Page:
Migrant Lives

Immigration In Israel, A Different Story

In southern Tel Aviv, some 50,000 refugees amass on the margins of society. Too many in Israel, once the refuge for European Jews, have turned their back on these migrants.

A 2014 protest in Tel Aviv, as immigrants demand asylum .
A 2014 protest in Tel Aviv, as immigrants demand asylum .
Piotr Smolar

TEL AVIV — Tel Aviv doesn't sleep. Whatever the season, tourists converge here to make the most of its beaches and night life. But do they pay attention to who serves them? To these dark hands that sort the dirty cutlery, wash the salad and clean the tables? No, they don't.


But don't be mad at them for it. Israelis themselves treat these workers with the same indifference. They don't know what's going on, just a few minutes' drive away, south of the city. A different world emerges there, a tougher, more dangerous one where you can read life's tragedies if you look the people in the eyes. It is a world where, over the last 10 years, Israeli authorities have allowed some 50,000 African asylum seekers to amass.


The southern neighborhoods are spread around the largely dilapidated central bus station, which until the 1990s was an important entryway into the city. Ambitious projects for the site are currently being reviewed, but they would require huge investments. The urban landscape around it is comprised of garages, storage facilities, old buildings with facades blackened by time, hair salons run by Filipino women and modest canteens from which the smell of spices emanates.

Most of the white people here are Israeli soldiers, traveling either to their base or home. To live here is to be poor and without a choice. And yet, for these immigrants, to live here will always be better than to live in their homelands.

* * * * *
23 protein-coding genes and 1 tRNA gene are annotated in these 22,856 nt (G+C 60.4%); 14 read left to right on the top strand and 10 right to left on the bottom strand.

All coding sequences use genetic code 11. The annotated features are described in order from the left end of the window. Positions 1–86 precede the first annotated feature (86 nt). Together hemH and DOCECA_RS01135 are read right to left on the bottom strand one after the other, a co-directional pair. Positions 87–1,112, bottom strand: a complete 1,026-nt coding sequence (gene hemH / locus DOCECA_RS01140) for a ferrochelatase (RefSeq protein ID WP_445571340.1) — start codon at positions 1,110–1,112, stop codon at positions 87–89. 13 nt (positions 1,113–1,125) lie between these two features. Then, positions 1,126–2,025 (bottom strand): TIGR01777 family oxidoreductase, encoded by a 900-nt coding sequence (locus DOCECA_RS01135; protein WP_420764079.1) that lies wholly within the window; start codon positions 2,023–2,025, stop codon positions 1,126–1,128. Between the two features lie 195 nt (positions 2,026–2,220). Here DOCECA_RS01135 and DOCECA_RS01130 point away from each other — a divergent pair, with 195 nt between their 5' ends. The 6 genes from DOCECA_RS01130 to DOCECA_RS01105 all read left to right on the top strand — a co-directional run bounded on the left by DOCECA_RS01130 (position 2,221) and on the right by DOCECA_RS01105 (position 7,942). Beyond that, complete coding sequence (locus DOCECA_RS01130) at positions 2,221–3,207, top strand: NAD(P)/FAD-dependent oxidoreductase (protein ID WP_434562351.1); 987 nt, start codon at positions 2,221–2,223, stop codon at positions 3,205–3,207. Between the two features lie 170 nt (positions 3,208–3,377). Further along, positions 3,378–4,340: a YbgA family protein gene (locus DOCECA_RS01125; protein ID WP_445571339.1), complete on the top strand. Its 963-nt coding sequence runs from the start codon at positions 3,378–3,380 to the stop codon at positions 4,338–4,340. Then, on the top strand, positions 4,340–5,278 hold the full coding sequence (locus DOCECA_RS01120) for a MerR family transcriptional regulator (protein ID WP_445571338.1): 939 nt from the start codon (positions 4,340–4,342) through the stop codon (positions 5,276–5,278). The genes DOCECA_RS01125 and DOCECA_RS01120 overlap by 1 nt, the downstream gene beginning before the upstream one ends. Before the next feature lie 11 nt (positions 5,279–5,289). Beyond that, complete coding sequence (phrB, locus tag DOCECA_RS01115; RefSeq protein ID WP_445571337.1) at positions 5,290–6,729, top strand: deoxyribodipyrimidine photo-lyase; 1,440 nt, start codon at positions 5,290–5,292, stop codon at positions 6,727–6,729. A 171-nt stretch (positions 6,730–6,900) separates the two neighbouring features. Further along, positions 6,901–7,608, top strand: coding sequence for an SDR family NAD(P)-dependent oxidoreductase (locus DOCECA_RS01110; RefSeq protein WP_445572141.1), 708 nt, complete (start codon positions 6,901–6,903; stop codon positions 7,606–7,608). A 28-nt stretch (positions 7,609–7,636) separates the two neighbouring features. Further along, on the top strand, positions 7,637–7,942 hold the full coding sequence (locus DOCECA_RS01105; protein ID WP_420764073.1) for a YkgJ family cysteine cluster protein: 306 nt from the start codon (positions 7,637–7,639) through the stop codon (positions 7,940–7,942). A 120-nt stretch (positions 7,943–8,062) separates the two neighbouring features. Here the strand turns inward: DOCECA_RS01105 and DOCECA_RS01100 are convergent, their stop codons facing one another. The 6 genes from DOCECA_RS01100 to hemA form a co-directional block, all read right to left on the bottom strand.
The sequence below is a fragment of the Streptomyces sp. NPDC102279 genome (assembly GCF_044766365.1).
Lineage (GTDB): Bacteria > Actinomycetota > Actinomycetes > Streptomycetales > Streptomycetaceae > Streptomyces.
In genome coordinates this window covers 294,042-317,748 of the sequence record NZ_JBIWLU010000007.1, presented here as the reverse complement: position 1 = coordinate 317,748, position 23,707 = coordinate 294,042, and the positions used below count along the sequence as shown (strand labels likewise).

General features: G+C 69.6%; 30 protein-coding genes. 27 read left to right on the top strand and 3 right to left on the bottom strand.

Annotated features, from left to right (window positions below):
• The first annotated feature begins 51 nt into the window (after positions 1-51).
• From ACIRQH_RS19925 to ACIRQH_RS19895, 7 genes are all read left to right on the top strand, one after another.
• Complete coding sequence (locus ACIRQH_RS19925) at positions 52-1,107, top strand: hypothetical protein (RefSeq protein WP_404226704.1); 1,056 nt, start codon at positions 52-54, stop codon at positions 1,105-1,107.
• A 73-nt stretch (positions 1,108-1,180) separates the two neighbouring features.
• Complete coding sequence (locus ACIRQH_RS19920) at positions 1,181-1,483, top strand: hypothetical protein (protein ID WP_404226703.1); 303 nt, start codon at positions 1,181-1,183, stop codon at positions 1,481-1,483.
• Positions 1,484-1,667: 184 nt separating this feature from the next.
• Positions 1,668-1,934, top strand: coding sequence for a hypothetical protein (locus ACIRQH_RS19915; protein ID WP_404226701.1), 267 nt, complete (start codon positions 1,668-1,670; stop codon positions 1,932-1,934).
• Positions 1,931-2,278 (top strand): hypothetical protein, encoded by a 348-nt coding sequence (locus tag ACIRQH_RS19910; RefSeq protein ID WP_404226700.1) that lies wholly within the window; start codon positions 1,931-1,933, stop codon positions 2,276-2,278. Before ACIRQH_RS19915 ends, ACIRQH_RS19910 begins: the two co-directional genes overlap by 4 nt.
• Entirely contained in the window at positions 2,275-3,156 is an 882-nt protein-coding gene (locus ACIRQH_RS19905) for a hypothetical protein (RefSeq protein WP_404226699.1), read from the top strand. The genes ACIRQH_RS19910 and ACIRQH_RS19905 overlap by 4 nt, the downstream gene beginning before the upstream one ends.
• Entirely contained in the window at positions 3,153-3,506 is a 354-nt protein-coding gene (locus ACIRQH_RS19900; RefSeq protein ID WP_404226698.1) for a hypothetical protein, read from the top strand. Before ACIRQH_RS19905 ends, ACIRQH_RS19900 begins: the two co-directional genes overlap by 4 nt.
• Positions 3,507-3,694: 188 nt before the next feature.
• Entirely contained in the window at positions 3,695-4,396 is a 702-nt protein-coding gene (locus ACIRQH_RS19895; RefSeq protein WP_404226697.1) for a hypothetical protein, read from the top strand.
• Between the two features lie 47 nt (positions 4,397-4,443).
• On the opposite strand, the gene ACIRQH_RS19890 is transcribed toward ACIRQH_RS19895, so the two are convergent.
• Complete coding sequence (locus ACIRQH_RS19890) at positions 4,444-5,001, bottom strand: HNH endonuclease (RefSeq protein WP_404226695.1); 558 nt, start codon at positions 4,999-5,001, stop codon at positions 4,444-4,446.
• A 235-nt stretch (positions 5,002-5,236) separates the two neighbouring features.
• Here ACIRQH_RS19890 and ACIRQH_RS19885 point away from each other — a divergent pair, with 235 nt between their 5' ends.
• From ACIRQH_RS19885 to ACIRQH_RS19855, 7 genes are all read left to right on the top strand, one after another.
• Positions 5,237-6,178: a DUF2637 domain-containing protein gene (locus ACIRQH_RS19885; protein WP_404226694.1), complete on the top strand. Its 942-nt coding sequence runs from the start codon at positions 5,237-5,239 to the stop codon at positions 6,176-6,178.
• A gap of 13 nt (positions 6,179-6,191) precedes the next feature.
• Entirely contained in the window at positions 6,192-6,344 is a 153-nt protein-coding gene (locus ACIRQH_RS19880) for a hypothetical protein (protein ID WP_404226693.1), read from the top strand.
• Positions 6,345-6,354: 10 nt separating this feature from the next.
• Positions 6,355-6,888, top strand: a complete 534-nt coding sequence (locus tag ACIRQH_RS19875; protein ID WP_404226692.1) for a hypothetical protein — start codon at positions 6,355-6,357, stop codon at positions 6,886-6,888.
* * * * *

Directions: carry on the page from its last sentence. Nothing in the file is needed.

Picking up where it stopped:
"If we had distributed these tens of thousands of refugees through the whole Israeli territory, you would need a microscope to see them," says 46-year-old, Congo-born Oscar Olivier. "Instead, we parked them in Tel Aviv, adding them to a Jewish population that was already economically weak."

A former spokesman for his university's student union, Olivier entered Israel legally in 1994 and decided to remain after his visa expired. "At the time, there was nothing for foreigners, no NGOs were taking care of the issue," he says.


For 18 years, Oliver has been living in southern Tel Aviv, where his daughter was born. Today he volunteers for the African Refugee Development Center, an association that favors exchanges between the Jewish population and Africans. Drugs, violence and poverty are at the heart of this laborious dialogue. But Oliver has faith. He even converted to Judaism with a liberal orientation. "There was a magnetism," he says.

Migrant influx

Starting in 2007, he saw the mass arrival of refugees from Eritrea and Sudan, countries that represent 95% of Israel's asylum seekers. The Sudanese, coming mostly from Darfur, can't be deported because of the lack of diplomatic relations between the two countries. As for Eritreans, they come from a country where basic rights are flouted. All crossed the border between Egypt and Israel by foot, before Israel erected a barrier in late 2012.